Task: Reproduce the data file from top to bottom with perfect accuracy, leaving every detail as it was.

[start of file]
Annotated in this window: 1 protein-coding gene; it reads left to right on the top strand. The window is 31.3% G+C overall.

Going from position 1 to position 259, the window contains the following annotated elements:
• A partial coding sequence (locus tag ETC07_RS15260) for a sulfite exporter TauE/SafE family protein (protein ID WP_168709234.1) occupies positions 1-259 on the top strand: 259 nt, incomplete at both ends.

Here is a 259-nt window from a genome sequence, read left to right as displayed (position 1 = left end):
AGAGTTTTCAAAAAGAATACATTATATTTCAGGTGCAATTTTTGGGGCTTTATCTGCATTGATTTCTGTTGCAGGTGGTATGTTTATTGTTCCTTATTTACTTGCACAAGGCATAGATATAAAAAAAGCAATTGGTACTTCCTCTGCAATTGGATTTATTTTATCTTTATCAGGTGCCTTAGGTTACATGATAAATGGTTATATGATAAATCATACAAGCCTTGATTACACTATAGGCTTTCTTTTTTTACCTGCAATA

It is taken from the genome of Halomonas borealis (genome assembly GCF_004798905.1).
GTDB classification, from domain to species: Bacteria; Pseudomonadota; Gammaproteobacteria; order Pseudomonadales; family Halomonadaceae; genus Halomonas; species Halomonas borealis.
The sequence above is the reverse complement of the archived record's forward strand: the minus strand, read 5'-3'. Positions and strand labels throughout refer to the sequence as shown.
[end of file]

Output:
Annotated in this window: 1 protein-coding gene; it reads left to right on the top strand. The window is 31.3% G+C overall.

Going from position 1 to position 259, the window contains the following annotated elements:
• A partial coding sequence (locus tag ETC07_RS15260) for a sulfite exporter TauE/SafE family protein (protein ID WP_168709234.1) occupies positions 1-259 on the top strand: 259 nt, incomplete at both ends.

Here is a 259-nt window from a genome sequence, read left to right as displayed (position 1 = left end):
AGAGTTTTCAAAAAGAATACATTATATTTCAGGTGCAATTTTTGGGGCTTTATCTGCATTGATTTCTGTTGCAGGTGGTATGTTTATTGTTCCTTATTTACTTGCACAAGGCATAGATATAAAAAAAGCAATTGGTACTTCCTCTGCAATTGGATTTATTTTATCTTTATCAGGTGCCTTAGGTTACATGATAAATGGTTATATGATAAATCATACAAGCCTTGATTACACTATAGGCTTTCTTTTTTTACCTGCAATA

It is taken from the genome of Halomonas borealis (genome assembly GCF_004798905.1).
GTDB classification, from domain to species: Bacteria; Pseudomonadota; Gammaproteobacteria; order Pseudomonadales; family Halomonadaceae; genus Halomonas; species Halomonas borealis.
The sequence above is the reverse complement of the archived record's forward strand: the minus strand, read 5'-3'. Positions and strand labels throughout refer to the sequence as shown.